Loons Landing Brewery, a new establishment preparing to enter the Twin Cities beer scene, plans to put down roots in the south metro.
The new brewery and taproom, planned to open in Savage in January, is nearly a decade in the making.
Scott Johnson, who co-owns the business with his wife, Amy Johnson, and friend, Paul Ough, said it all started when his aunt gave him a home brewing kit for his birthday in 2012.
The first batch turned out good, Amy Johnson said, and the rest is history.
Over the years, the couple continued honing their skills at home and enlisted the tasting expertise of their beer-enthusiast friend, Ough.
“We’ve done a good 40-50 batches together already,” Ough said.
The couple’s craft beer hasn’t yet been for sale, but they’ve held parties to celebrate their creations, Amy Johnson said. They’ve even had party-goers complete anonymous surveys to gather feedback on their brews.
With positive reviews and recognition in regional and national awards, they seemed to be heading the right direction.
This month, the trio signed a lease in the Eagle Creek business park with plans to transform the former Southwest News Media headquarters at 12925 Eagle Creek Parkway into Loons Landing Brewery and Taproom.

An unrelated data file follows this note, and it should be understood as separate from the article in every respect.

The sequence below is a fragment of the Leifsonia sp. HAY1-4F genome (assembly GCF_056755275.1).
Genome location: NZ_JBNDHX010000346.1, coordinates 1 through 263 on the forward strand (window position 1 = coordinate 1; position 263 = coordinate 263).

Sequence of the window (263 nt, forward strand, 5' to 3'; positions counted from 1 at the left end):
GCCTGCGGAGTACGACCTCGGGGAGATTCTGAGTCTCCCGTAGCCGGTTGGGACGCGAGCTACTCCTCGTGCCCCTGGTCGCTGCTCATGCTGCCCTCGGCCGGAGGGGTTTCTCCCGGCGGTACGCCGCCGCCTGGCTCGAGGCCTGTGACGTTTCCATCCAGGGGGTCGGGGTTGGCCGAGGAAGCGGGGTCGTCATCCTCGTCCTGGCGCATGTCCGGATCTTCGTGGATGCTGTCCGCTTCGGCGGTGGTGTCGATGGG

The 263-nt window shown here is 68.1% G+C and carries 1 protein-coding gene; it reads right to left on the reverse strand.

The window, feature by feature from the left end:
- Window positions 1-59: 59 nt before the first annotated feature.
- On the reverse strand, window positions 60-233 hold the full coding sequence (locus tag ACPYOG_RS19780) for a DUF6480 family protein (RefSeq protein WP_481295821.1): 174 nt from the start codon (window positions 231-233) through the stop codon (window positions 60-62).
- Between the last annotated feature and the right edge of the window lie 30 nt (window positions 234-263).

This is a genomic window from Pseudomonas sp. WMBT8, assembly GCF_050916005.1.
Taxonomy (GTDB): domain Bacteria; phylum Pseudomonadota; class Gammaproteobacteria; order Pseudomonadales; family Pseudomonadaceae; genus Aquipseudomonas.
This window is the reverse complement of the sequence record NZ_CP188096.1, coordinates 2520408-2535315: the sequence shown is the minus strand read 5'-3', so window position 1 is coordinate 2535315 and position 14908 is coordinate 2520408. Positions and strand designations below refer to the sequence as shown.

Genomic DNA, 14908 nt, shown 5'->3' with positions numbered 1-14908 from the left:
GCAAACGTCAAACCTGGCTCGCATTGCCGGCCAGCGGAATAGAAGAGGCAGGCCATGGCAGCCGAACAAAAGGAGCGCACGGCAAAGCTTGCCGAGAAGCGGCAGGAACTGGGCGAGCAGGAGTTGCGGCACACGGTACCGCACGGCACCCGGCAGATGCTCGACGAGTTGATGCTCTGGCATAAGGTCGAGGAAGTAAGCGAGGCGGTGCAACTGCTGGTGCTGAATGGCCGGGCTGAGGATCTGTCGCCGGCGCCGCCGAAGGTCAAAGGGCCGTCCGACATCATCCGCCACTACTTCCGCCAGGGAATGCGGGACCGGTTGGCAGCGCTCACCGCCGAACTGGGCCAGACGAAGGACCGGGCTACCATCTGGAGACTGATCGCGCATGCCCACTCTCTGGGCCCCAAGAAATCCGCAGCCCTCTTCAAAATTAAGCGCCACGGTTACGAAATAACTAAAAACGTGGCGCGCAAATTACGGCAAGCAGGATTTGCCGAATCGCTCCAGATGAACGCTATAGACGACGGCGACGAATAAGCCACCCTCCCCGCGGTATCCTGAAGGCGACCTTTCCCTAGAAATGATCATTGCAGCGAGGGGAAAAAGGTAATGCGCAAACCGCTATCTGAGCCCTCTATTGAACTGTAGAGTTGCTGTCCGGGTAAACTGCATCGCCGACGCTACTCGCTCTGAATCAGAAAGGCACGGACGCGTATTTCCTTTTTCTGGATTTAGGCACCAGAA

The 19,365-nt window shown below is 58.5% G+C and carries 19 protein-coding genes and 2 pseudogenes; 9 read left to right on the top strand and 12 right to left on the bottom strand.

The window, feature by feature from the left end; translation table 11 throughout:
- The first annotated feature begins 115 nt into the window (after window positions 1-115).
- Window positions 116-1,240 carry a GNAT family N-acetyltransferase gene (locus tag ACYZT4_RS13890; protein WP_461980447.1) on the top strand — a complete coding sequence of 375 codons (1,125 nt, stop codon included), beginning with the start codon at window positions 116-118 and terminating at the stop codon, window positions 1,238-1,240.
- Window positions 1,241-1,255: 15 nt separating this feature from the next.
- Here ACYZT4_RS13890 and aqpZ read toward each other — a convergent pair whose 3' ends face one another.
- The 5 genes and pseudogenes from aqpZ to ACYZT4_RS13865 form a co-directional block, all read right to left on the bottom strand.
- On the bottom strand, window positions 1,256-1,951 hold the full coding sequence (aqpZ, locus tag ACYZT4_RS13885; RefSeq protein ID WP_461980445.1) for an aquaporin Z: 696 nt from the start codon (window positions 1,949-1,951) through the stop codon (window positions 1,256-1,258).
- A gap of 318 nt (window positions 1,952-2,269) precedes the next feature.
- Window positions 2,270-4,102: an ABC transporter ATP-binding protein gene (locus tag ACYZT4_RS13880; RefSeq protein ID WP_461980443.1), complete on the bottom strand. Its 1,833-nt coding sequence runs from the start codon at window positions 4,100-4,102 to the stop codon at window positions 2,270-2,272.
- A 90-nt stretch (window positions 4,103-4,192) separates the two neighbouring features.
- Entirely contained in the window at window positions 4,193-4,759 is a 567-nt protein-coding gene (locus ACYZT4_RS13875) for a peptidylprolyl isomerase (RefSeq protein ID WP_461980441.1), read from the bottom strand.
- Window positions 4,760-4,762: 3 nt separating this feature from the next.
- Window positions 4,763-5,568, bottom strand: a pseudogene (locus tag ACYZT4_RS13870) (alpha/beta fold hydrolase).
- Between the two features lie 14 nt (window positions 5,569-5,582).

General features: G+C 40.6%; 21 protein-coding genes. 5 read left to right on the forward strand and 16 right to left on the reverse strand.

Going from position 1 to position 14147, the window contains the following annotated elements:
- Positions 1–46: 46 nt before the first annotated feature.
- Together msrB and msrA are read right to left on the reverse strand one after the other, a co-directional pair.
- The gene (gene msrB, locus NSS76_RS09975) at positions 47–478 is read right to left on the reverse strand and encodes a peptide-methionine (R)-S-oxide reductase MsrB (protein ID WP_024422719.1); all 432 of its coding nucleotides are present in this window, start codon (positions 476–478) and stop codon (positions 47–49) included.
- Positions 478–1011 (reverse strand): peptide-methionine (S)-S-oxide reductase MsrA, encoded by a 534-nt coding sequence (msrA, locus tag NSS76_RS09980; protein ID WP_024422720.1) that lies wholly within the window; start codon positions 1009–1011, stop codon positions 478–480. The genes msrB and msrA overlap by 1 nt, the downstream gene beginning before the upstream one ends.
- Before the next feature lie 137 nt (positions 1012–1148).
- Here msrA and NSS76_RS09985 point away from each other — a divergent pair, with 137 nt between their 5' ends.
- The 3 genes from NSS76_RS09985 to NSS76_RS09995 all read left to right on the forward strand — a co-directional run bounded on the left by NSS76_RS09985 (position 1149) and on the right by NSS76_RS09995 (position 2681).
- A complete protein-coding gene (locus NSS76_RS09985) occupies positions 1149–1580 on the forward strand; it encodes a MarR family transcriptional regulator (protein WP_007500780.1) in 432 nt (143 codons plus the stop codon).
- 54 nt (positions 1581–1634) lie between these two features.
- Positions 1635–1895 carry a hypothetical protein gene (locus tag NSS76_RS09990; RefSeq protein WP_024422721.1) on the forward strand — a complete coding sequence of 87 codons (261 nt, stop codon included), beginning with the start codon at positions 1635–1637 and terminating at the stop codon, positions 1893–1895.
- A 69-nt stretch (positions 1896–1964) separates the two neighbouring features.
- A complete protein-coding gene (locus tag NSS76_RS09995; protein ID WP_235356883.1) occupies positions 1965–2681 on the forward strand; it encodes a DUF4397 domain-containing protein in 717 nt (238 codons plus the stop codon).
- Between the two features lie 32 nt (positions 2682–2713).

Savage’s first brewery
A change to Savage’s zoning ordinance adopted in August cleared the path for Loons Landing to become the city’s first brewery.
The Savage City Council amended the city’s ordinance language to add brewpubs, breweries and micro-distilleries to the list of businesses allowed in some commercial and industrial areas.
“We’re really excited to be in Savage,” Scott Johnson said. “It’s the perfect community for what we do.”
Ough, a Savage resident, and the Johnsons, who live in Burnsville, have a history of sharing their interests with the community.
Scott Johnson and Ough put their martial arts black belts to use opening Sinking Moon School of Kung Fu in Burnsville a few years ago.
Scott Johnson, also a computer scientist and software engineer, continues to serve as Sinking Moon’s head instructor. Amy Johnson and Ough teach as well.
The brewery’s name is another nod to shared passions — Amy Johnson holds an aviation degree and Ough is a pilot.
The loons, Amy Johnson explained, represent Minnesota and childhood memories up north.
Scott Johnson said opening a brewery is a new opportunity to continue learning and connecting with others.
“Owning a brewery isn’t just about selling beer,” he said. “It’s also about meeting new people and getting to talk about your history and the history of others.”